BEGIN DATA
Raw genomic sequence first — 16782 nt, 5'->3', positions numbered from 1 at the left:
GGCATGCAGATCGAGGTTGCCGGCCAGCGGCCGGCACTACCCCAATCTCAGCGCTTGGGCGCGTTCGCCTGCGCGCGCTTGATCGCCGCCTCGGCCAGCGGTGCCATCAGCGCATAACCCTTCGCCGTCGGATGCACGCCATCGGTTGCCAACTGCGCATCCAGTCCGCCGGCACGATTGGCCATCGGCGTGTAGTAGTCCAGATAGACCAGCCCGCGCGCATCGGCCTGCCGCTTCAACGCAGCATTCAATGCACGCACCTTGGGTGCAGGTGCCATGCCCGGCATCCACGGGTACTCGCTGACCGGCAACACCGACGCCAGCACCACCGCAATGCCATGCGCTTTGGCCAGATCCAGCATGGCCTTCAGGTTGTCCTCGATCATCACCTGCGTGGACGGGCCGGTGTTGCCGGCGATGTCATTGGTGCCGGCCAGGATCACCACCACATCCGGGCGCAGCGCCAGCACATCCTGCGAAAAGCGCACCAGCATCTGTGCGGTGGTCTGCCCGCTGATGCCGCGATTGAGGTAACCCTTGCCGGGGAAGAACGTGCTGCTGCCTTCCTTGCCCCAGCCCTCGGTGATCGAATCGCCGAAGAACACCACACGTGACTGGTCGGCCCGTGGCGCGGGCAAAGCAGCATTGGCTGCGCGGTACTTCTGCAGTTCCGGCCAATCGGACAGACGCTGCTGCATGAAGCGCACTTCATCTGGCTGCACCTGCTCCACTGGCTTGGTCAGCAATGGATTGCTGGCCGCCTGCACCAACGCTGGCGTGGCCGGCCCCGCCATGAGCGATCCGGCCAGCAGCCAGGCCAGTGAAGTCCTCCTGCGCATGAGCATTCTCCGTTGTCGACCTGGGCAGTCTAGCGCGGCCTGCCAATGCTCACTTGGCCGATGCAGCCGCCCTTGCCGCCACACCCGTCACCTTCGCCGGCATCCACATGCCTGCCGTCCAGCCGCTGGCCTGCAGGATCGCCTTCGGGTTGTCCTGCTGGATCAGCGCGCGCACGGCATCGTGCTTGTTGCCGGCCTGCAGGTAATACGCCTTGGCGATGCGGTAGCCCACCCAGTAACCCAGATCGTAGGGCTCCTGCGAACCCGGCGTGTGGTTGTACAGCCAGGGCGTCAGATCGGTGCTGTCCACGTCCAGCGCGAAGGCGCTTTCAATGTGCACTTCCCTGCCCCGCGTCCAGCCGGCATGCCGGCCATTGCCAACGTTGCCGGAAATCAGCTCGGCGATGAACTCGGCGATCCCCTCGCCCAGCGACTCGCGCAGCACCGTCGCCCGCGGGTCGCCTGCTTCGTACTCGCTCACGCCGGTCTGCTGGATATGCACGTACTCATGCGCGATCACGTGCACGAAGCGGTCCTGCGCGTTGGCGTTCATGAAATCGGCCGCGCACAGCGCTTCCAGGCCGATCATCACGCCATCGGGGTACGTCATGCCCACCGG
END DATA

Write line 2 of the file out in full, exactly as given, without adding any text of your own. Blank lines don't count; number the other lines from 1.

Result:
GGCATGCAGATCGAGGTTGCCGGCCAGCGGCCGGCACTACCCCAATCTCAGCGCTTGGGCGCGTTCGCCTGCGCGCGCTTGATCGCCGCCTCGGCCAGCGGTGCCATCAGCGCATAACCCTTCGCCGTCGGATGCACGCCATCGGTTGCCAACTGCGCATCCAGTCCGCCGGCACGATTGGCCATCGGCGTGTAGTAGTCCAGATAGACCAGCCCGCGCGCATCGGCCTGCCGCTTCAACGCAGCATTCAATGCACGCACCTTGGGTGCAGGTGCCATGCCCGGCATCCACGGGTACTCGCTGACCGGCAACACCGACGCCAGCACCACCGCAATGCCATGCGCTTTGGCCAGATCCAGCATGGCCTTCAGGTTGTCCTCGATCATCACCTGCGTGGACGGGCCGGTGTTGCCGGCGATGTCATTGGTGCCGGCCAGGATCACCACCACATCCGGGCGCAGCGCCAGCACATCCTGCGAAAAGCGCACCAGCATCTGTGCGGTGGTCTGCCCGCTGATGCCGCGATTGAGGTAACCCTTGCCGGGGAAGAACGTGCTGCTGCCTTCCTTGCCCCAGCCCTCGGTGATCGAATCGCCGAAGAACACCACACGTGACTGGTCGGCCCGTGGCGCGGGCAAAGCAGCATTGGCTGCGCGGTACTTCTGCAGTTCCGGCCAATCGGACAGACGCTGCTGCATGAAGCGCACTTCATCTGGCTGCACCTGCTCCACTGGCTTGGTCAGCAATGGATTGCTGGCCGCCTGCACCAACGCTGGCGTGGCCGGCCCCGCCATGAGCGATCCGGCCAGCAGCCAGGCCAGTGAAGTCCTCCTGCGCATGAGCATTCTCCGTTGTCGACCTGGGCAGTCTAGCGCGGCCTGCCAATGCTCACTTGGCCGATGCAGCCGCCCTTGCCGCCACACCCGTCACCTTCGCCGGCATCCACATGCCTGCCGTCCAGCCGCTGGCCTGCAGGATCGCCTTCGGGTTGTCCTGCTGGATCAGCGCGCGCACGGCATCGTGCTTGTTGCCGGCCTGCAGGTAATACGCCTTGGCGATGCGGTAGCCCACCCAGTAACCCAGATCGTAGGGCTCCTGCGAACCCGGCGTGTGGTTGTACAGCCAGGGCGTCAGATCGGTGCTGTCCACGTCCAGCGCGAAGGCGCTTTCAATGTGCACTTCCCTGCCCCGCGTCCAGCCGGCATGCCGGCCATTGCCAACGTTGCCGGAAATCAGCTCGGCGATGAACTCGGCGATCCCCTCGCCCAGCGACTCGCGCAGCACCGTCGCCCGCGGGTCGCCTGCTTCGTACTCGCTCACGCCGGTCTGCTGGATATGCACGTACTCATGCGCGATCACGTGCACGAAGCGGTCCTGCGCGTTGGCGTTCATGAAATCGGCCGCGCACAGCGCTTCCAGGCCGATCATCACGCCATCGGGGTACGTCATGCCCACCGG